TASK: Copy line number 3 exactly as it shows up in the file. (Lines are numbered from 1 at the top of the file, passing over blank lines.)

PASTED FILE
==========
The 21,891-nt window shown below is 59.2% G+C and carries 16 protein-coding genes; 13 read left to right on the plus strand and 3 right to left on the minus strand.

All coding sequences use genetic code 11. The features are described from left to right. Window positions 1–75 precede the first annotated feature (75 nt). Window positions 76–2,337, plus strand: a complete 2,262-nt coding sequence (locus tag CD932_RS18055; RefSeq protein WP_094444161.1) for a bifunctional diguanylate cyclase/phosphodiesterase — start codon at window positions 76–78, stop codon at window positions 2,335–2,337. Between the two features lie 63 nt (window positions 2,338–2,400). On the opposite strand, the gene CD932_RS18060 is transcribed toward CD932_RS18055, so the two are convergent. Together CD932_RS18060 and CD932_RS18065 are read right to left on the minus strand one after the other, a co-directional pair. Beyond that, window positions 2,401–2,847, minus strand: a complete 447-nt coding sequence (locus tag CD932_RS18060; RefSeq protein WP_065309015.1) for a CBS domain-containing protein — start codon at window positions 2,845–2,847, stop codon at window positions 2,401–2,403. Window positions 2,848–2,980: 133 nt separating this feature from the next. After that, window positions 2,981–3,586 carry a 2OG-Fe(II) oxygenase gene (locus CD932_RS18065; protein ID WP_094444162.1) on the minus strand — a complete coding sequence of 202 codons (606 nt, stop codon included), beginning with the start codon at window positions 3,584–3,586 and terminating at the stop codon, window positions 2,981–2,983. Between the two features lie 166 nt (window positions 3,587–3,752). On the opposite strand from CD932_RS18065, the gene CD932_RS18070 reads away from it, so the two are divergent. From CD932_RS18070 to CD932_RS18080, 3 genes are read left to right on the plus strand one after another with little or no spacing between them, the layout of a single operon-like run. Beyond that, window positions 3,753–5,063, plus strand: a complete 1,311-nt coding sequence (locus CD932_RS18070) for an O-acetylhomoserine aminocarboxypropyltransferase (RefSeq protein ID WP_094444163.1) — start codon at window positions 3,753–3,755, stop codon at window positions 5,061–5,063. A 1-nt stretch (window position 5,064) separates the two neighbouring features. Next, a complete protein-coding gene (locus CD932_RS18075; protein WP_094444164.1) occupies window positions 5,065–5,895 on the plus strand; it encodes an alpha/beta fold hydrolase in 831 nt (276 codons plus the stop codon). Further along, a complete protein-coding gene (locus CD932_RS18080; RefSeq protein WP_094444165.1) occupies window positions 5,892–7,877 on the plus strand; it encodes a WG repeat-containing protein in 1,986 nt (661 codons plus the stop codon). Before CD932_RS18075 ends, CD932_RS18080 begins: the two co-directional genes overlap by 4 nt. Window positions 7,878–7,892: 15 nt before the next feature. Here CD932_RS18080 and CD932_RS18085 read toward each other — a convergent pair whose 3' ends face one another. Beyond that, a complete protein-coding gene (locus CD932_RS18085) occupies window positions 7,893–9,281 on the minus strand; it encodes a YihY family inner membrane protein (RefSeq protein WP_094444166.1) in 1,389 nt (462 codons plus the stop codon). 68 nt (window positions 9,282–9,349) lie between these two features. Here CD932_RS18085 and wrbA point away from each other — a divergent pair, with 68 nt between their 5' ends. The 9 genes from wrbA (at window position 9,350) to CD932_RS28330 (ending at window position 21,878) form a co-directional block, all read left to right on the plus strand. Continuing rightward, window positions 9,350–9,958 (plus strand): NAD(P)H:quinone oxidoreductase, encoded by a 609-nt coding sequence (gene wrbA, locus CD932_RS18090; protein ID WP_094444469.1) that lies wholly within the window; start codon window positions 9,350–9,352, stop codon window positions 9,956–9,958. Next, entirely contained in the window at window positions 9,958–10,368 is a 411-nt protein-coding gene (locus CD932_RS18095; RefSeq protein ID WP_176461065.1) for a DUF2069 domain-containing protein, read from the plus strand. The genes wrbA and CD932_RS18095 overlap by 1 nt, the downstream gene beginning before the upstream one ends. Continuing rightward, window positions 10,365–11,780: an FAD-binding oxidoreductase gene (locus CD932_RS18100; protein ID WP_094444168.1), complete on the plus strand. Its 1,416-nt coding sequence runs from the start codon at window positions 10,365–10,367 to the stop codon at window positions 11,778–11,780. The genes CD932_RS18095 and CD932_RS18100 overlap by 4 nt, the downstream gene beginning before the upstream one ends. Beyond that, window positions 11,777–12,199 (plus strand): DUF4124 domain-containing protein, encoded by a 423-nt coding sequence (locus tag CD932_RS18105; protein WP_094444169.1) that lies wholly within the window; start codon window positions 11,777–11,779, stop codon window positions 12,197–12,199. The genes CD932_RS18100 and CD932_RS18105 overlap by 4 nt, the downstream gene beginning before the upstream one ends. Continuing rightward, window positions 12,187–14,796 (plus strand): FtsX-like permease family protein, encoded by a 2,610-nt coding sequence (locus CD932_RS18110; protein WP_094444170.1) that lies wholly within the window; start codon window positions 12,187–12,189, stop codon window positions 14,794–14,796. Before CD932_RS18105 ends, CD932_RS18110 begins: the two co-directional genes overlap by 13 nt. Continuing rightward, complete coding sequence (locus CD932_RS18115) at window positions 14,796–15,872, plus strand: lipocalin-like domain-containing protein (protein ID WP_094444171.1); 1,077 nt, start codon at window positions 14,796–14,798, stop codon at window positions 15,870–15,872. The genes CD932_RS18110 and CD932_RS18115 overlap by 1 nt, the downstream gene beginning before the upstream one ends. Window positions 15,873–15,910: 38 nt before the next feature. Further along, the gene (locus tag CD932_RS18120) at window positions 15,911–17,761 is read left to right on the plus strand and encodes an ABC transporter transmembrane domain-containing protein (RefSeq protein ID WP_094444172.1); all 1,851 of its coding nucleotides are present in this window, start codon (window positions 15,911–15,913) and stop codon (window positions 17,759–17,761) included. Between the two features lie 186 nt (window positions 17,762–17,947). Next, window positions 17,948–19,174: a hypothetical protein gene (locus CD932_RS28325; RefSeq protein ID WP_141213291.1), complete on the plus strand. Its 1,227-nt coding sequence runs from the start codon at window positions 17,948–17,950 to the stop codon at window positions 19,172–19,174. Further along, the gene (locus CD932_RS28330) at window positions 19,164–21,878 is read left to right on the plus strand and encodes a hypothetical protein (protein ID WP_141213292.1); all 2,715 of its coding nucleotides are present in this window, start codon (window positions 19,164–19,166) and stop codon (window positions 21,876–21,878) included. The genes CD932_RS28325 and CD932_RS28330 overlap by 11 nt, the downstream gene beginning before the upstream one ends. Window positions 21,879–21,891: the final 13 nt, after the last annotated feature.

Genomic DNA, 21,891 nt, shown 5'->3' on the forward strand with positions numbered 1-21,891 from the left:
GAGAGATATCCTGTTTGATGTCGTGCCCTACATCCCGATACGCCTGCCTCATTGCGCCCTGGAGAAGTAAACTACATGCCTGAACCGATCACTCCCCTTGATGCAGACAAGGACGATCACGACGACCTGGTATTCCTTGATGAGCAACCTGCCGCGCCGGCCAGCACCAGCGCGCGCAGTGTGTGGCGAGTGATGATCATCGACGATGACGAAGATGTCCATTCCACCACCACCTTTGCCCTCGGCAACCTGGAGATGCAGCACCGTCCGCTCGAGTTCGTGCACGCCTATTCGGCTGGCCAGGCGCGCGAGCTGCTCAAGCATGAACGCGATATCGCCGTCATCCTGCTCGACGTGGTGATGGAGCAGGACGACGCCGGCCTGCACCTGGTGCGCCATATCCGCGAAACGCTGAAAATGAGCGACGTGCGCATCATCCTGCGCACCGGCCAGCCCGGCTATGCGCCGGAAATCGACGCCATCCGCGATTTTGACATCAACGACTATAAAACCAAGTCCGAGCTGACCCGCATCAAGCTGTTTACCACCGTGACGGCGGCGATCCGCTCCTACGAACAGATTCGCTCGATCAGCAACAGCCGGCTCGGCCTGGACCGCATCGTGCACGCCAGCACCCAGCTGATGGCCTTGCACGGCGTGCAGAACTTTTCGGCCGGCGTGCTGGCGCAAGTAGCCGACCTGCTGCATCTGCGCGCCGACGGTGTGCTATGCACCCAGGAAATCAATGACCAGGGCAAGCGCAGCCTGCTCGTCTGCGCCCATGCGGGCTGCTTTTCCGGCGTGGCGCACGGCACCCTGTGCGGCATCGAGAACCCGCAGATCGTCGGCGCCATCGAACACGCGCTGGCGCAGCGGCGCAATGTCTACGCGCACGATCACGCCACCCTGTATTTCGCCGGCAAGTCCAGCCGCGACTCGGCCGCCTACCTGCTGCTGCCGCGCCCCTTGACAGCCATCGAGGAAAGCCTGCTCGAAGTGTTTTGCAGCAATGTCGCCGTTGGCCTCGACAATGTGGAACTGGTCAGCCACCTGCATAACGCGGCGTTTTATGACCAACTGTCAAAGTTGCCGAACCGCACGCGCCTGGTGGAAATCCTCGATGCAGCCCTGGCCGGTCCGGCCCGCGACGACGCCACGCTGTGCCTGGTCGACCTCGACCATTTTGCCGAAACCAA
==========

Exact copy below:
Genomic DNA, 21,891 nt, shown 5'->3' on the forward strand with positions numbered 1-21,891 from the left: